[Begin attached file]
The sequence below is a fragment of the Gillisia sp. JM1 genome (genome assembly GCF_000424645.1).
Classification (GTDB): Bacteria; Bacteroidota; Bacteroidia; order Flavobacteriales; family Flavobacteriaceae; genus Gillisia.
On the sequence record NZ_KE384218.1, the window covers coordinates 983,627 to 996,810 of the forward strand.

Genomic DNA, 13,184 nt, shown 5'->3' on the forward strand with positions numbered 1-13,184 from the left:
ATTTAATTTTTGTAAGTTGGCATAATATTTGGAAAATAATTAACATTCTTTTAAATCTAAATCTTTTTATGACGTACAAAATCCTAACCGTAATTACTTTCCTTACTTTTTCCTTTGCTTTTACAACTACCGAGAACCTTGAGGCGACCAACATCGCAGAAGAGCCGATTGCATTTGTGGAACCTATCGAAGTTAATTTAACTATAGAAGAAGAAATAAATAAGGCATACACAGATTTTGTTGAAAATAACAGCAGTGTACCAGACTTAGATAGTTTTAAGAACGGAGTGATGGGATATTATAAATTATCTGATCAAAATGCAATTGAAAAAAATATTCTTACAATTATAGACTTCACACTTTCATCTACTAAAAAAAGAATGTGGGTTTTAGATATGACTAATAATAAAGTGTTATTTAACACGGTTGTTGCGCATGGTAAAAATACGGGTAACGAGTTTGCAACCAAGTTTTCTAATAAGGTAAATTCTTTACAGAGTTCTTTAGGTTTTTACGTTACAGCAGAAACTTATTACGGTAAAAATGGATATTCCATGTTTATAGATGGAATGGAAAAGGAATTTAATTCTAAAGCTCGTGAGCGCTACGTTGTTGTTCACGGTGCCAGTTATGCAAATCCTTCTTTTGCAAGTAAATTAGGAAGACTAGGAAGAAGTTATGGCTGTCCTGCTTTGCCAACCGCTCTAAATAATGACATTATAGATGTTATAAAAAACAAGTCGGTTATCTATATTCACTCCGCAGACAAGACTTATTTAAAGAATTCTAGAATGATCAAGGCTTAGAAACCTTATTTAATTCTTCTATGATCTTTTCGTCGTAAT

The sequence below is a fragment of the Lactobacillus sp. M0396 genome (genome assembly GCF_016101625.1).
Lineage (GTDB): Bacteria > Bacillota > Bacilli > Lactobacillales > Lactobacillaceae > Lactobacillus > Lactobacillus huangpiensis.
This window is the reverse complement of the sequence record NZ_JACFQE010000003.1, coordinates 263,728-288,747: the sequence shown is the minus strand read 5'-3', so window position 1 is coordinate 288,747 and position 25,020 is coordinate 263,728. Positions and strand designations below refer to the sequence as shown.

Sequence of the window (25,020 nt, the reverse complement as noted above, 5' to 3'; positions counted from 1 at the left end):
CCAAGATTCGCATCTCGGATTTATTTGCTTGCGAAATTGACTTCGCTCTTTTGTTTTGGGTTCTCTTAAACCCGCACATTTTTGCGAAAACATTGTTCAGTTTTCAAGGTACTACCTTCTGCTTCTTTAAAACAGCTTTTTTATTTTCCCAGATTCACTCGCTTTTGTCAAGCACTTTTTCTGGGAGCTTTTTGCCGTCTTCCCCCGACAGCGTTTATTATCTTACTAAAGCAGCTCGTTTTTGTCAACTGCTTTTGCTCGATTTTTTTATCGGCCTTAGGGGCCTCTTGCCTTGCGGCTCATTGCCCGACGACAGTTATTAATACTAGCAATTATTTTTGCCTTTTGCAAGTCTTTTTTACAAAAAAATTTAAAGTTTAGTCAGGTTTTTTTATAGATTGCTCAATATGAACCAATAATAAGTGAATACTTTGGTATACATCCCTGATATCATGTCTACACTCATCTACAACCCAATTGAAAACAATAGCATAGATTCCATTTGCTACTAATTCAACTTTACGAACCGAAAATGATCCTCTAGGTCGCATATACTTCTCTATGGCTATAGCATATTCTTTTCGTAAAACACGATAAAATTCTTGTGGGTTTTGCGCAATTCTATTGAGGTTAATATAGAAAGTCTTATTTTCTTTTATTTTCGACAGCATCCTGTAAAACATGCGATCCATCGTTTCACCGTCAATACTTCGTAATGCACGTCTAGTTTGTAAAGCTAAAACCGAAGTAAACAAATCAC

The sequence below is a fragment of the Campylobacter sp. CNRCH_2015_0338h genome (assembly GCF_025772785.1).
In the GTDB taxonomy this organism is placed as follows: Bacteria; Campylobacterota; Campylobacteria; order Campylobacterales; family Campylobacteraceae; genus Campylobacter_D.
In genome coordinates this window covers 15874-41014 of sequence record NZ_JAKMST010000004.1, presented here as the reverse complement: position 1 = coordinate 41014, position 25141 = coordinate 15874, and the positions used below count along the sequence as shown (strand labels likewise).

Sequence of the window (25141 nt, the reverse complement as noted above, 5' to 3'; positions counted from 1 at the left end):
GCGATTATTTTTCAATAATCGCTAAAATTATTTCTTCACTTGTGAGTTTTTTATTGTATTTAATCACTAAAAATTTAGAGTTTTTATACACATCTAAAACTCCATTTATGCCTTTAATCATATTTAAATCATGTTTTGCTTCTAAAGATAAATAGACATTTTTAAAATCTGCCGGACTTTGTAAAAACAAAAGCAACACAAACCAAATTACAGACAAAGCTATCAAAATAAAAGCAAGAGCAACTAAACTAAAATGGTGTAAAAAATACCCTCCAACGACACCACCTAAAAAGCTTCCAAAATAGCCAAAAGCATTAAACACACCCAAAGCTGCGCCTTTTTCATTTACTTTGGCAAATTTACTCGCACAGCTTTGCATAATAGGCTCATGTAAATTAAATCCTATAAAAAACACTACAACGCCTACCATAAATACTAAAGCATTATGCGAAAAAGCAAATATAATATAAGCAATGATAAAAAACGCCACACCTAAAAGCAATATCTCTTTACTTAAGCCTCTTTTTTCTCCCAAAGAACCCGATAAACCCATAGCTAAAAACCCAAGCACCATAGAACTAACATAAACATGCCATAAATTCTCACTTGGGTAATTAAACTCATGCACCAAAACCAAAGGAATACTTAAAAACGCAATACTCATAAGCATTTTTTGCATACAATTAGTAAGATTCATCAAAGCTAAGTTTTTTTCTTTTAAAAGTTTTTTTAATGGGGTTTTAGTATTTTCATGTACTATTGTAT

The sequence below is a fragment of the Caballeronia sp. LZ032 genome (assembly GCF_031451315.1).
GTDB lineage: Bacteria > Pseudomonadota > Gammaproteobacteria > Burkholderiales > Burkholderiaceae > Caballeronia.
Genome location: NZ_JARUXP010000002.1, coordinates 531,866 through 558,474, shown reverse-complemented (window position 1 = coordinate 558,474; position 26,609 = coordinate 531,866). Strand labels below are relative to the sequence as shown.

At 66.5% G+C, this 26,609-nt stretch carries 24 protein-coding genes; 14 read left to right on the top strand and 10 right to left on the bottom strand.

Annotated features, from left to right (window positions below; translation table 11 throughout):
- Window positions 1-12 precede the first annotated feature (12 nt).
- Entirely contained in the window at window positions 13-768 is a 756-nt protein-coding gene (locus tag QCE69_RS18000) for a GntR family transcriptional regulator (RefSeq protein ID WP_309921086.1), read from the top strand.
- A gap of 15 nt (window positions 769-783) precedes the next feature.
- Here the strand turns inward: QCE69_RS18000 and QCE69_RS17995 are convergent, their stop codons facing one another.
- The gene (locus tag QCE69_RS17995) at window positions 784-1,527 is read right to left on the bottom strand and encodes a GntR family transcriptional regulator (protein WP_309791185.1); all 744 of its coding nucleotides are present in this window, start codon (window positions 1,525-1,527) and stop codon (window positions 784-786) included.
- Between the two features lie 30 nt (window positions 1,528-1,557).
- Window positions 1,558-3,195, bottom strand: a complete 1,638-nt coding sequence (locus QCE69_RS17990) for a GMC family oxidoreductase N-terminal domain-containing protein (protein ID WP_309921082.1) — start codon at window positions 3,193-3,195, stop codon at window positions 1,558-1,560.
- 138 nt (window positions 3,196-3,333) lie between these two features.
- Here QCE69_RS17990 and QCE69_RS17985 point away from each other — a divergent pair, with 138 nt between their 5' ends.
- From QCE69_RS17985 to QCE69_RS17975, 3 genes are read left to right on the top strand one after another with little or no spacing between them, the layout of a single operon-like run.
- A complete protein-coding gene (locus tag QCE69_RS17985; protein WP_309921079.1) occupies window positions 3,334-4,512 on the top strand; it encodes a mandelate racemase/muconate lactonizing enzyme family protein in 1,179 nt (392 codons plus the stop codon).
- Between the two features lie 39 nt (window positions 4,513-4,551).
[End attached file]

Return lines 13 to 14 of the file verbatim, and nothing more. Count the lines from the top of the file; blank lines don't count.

In genome coordinates this window covers 15874-41014 of sequence record NZ_JAKMST010000004.1, presented here as the reverse complement: position 1 = coordinate 41014, position 25141 = coordinate 15874, and the positions used below count along the sequence as shown (strand labels likewise).

Sequence of the window (25141 nt, the reverse complement as noted above, 5' to 3'; positions counted from 1 at the left end):